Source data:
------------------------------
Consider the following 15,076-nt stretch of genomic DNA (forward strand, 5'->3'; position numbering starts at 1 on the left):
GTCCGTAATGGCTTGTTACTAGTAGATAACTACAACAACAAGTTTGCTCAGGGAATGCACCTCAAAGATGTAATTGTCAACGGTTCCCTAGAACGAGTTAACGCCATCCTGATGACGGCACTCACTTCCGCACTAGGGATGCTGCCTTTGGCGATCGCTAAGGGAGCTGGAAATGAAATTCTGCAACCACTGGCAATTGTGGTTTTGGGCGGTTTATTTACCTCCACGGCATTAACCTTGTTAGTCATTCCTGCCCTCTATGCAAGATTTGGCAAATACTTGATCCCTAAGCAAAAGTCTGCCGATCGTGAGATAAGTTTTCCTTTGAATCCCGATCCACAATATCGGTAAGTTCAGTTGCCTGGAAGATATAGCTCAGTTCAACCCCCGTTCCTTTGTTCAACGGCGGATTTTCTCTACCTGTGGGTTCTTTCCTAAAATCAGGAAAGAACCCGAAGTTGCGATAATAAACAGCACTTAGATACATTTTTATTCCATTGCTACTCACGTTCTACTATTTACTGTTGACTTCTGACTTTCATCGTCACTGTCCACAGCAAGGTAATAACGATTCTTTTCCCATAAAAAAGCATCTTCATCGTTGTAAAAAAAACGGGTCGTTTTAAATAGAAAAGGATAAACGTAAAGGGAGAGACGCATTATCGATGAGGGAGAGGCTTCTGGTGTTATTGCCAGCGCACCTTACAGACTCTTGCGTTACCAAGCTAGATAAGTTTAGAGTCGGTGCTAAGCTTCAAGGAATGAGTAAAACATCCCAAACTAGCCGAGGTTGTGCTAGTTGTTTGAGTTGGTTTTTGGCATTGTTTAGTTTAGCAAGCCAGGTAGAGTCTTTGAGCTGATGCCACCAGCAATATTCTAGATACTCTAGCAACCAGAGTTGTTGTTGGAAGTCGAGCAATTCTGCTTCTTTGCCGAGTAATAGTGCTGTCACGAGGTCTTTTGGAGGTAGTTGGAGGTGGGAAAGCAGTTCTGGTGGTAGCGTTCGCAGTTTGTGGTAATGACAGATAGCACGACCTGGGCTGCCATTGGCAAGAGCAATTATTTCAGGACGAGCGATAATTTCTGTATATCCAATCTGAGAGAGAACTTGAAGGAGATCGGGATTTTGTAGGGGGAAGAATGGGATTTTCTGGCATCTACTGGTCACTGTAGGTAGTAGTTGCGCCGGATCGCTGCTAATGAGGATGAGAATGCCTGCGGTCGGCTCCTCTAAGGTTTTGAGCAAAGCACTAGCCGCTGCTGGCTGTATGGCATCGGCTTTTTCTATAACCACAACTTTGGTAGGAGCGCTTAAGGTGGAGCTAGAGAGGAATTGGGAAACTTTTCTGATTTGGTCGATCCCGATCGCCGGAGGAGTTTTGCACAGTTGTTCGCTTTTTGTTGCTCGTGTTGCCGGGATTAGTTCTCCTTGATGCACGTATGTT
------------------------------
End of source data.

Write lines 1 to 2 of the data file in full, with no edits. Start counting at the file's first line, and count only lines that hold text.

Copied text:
Consider the following 15,076-nt stretch of genomic DNA (forward strand, 5'->3'; position numbering starts at 1 on the left):
GTCCGTAATGGCTTGTTACTAGTAGATAACTACAACAACAAGTTTGCTCAGGGAATGCACCTCAAAGATGTAATTGTCAACGGTTCCCTAGAACGAGTTAACGCCATCCTGATGACGGCACTCACTTCCGCACTAGGGATGCTGCCTTTGGCGATCGCTAAGGGAGCTGGAAATGAAATTCTGCAACCACTGGCAATTGTGGTTTTGGGCGGTTTATTTACCTCCACGGCATTAACCTTGTTAGTCATTCCTGCCCTCTATGCAAGATTTGGCAAATACTTGATCCCTAAGCAAAAGTCTGCCGATCGTGAGATAAGTTTTCCTTTGAATCCCGATCCACAATATCGGTAAGTTCAGTTGCCTGGAAGATATAGCTCAGTTCAACCCCCGTTCCTTTGTTCAACGGCGGATTTTCTCTACCTGTGGGTTCTTTCCTAAAATCAGGAAAGAACCCGAAGTTGCGATAATAAACAGCACTTAGATACATTTTTATTCCATTGCTACTCACGTTCTACTATTTACTGTTGACTTCTGACTTTCATCGTCACTGTCCACAGCAAGGTAATAACGATTCTTTTCCCATAAAAAAGCATCTTCATCGTTGTAAAAAAAACGGGTCGTTTTAAATAGAAAAGGATAAACGTAAAGGGAGAGACGCATTATCGATGAGGGAGAGGCTTCTGGTGTTATTGCCAGCGCACCTTACAGACTCTTGCGTTACCAAGCTAGATAAGTTTAGAGTCGGTGCTAAGCTTCAAGGAATGAGTAAAACATCCCAAACTAGCCGAGGTTGTGCTAGTTGTTTGAGTTGGTTTTTGGCATTGTTTAGTTTAGCAAGCCAGGTAGAGTCTTTGAGCTGATGCCACCAGCAATATTCTAGATACTCTAGCAACCAGAGTTGTTGTTGGAAGTCGAGCAATTCTGCTTCTTTGCCGAGTAATAGTGCTGTCACGAGGTCTTTTGGAGGTAGTTGGAGGTGGGAAAGCAGTTCTGGTGGTAGCGTTCGCAGTTTGTGGTAATGACAGATAGCACGACCTGGGCTGCCATTGGCAAGAGCAATTATTTCAGGACGAGCGATAATTTCTGTATATCCAATCTGAGAGAGAACTTGAAGGAGATCGGGATTTTGTAGGGGGAAGAATGGGATTTTCTGGCATCTACTGGTCACTGTAGGTAGTAGTTGCGCCGGATCGCTGCTAATGAGGATGAGAATGCCTGCGGTCGGCTCCTCTAAGGTTTTGAGCAAAGCACTAGCCGCTGCTGGCTGTATGGCATCGGCTTTTTCTATAACCACAACTTTGGTAGGAGCGCTTAAGGTGGAGCTAGAGAGGAATTGGGAAACTTTTCTGATTTGGTCGATCCCGATCGCCGGAGGAGTTTTGCACAGTTGTTCGCTTTTTGTTGCTCGTGTTGCCGGGATTAGTTCTCCTTGATGCACGTATGTT